Following the guidelines of the RIVM (Dutch National Institute for Public Health and the Environment) and the Dutch Museums Association, the Groninger Museum is closed until 31 March.
Chihuly’s Grand Stairwell Installation comprises 70 red, orange, and yellow exotic glass forms, known as Persians, in a composition which covers the three walls of the 12-metre-high stairwell. The installation can be seen from the museum’s different floors as well as from the staircase. Audience members quickly expressed a wish that the museum would purchase the work. The Groninger Museum is delighted and proud to have obtained sufficient support to make that wish come true.
Dale Chihuly about Grand Stairwell Installation
The Groninger Museum hosted Dale Chihuly’s largest major European exhibition in winter 2018/19. Deemed “bold” by the daily national newspaper NRC, the show met with unprecedented success, drawing 156,000 enthusiastic visitors. One of the exhibition’s highlights was a large installation designed for the museum’s staircase.
Chihuly understands the power of architecture and how each line, colour, and form interacts with a space to play a part in an installation’s overall success. Never before has the stairwell area been used to such impressive effect. The Groninger Museum’s collection is rich in technically advanced, exuberant works in which artists challenge the boundaries of their disciplines. The Grand Stairwell Installation continues this tradition and will remain on permanent display. It harmonises with François Morellet’s neon installation in the foyer and the interiors designed by Studio Job, Jaime Hayon, and Maarten Baas. Chihuly’s work adds a new dimension to a colourful, eccentric building.
Dale Chihuly is an American artist noted for revolutionizing the studio glass movement and elevating perceptions of the glass medium. Known for ambitious architectural installations in cities, museums, and gardens around the world, Chihuly utilizes a variety of media to realize his creative vision, including glass, paint, charcoal, neon, ice, and Polyvitro. Chihuly’s work is included in more than 200 museum collections worldwide, including Metropolitan Museum of Art, Smithsonian American Art Museum and Corning Museum of Glass. Major exhibitions include Chihuly Over Venice (1995-96), Chihuly in the Light of Jerusalem (1999), de Young Museum in San Francisco (2008), Museum of Fine Arts, Boston (2011), Virginia Museum of Fine Arts, Richmond (2012), Montreal Museum of Fine Arts, Montreal, Canada (2013), Royal Ontario Museum, Toronto, Canada (2016), Crystal Bridges Museum of American Art, Bentonville, Arkansas (2017), Groninger Museum, Groningen, Netherlands (2018), and Royal Botanic Gardens, Kew, London, U.K (2019). Chihuly Garden and Glass, a long-term exhibition located at the Seattle Center, opened in 2012.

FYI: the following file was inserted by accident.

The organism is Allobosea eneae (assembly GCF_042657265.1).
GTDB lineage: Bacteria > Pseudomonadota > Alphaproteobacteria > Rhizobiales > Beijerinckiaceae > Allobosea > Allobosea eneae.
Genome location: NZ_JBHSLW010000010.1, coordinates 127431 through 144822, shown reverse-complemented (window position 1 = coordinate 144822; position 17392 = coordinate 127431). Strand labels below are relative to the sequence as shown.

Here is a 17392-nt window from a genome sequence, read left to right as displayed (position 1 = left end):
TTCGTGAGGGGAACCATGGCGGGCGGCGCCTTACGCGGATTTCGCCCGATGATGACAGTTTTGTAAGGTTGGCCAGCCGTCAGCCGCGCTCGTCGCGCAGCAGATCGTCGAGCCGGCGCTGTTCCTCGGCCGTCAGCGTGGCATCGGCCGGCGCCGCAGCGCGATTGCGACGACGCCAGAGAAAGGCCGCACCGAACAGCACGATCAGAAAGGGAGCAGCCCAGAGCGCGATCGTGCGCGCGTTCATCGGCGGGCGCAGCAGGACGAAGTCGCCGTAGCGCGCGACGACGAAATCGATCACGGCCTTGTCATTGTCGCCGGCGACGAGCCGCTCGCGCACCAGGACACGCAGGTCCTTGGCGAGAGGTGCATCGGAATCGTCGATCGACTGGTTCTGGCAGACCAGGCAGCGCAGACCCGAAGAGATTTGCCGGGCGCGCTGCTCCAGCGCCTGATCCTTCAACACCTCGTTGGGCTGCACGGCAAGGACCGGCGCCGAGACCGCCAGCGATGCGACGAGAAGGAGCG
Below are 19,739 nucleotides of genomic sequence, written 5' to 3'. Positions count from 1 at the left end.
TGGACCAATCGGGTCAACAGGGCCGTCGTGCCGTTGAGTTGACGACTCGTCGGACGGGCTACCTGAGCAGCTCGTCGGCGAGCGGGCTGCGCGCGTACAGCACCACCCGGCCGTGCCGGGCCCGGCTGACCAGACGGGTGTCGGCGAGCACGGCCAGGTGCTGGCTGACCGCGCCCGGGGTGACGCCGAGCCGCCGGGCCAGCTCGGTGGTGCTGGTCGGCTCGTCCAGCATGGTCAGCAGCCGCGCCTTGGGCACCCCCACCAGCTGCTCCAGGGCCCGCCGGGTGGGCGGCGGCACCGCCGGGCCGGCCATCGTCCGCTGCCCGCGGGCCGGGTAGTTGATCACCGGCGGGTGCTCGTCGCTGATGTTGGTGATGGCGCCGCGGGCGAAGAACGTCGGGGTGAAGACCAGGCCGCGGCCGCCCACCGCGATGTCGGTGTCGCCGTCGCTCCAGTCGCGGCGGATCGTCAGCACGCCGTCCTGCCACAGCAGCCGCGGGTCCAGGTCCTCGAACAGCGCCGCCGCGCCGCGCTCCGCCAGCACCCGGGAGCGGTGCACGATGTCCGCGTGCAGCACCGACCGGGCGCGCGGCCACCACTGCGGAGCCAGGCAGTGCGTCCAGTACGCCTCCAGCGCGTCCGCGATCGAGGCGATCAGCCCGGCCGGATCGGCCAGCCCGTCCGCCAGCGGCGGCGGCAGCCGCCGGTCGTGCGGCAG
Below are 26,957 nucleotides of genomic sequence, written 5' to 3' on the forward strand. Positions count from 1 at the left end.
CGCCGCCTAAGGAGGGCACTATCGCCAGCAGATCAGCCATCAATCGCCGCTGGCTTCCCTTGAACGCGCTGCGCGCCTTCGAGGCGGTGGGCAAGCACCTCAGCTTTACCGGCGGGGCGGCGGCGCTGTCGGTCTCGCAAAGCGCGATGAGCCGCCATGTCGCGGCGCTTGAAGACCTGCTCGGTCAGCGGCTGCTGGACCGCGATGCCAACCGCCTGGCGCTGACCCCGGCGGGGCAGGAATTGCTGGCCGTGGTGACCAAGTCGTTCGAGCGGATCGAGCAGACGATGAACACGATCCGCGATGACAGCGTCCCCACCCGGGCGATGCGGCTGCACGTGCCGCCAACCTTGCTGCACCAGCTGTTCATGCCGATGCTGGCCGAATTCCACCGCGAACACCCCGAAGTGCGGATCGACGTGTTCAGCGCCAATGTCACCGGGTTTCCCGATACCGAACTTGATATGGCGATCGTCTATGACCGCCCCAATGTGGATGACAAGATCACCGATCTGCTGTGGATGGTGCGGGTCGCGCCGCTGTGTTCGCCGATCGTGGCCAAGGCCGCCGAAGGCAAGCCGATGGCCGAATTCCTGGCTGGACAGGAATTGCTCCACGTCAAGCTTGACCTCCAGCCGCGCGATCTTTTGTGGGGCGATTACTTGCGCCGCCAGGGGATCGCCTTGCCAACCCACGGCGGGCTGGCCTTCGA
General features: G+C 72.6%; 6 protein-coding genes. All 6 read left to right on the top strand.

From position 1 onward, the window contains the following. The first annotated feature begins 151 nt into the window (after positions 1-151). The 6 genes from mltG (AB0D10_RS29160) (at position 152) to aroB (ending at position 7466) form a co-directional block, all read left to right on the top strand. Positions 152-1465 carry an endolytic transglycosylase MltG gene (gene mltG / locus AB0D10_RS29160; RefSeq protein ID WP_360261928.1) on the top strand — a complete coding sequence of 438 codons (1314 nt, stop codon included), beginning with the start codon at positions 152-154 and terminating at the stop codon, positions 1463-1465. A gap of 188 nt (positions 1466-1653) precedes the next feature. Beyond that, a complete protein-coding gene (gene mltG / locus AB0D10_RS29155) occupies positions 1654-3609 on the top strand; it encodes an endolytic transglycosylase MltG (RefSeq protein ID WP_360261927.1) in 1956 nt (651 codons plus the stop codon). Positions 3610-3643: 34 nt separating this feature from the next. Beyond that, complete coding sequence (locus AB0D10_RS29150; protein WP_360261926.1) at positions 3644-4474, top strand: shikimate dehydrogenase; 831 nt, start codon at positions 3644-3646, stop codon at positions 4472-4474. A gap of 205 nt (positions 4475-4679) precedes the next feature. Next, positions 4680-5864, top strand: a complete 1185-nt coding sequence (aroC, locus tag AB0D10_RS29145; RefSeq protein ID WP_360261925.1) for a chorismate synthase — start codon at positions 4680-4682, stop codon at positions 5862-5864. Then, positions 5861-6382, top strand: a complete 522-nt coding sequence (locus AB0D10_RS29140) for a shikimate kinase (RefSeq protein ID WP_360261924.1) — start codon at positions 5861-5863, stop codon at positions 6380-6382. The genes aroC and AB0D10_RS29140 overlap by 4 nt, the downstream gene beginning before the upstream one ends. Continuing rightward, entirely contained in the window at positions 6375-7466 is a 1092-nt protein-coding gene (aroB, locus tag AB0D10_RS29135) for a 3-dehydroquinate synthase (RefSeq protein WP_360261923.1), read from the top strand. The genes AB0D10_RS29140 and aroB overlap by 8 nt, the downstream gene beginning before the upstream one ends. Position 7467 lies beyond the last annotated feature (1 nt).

Featured in many of Chihuly’s most dramatic installations, Persians arose out of an exploration of form and colour. The series’ asymmetric and swirling forms evoke an ancient sensibility and when grouped together, form a mysterious, enchanting whole. Originally presented on pedestals, the series’ dramatic compositions have evolved to include large-scale installations mounted on walls, overhead in ceilings, and assembled together in the form of chandeliers and towers.
The work’s purchase would not have been possible without the support of foundations and private donors. On behalf of the public, the museum thanks the following sponsors: the Vereniging Rembrandt, partly via its Titus Fonds, its Themafonds Glas its Innorosa Fonds, its Groninger Fonds,; the Mondriaan Fund; the De Marees van Swinderen-de Blocq van Scheltinga bequest; the Van Os-Van Calcar bequest; the Groninger Museum Salon; the BankGiro Loterij; Reineke Bennema & Willem Bok; and Het Singeldorp.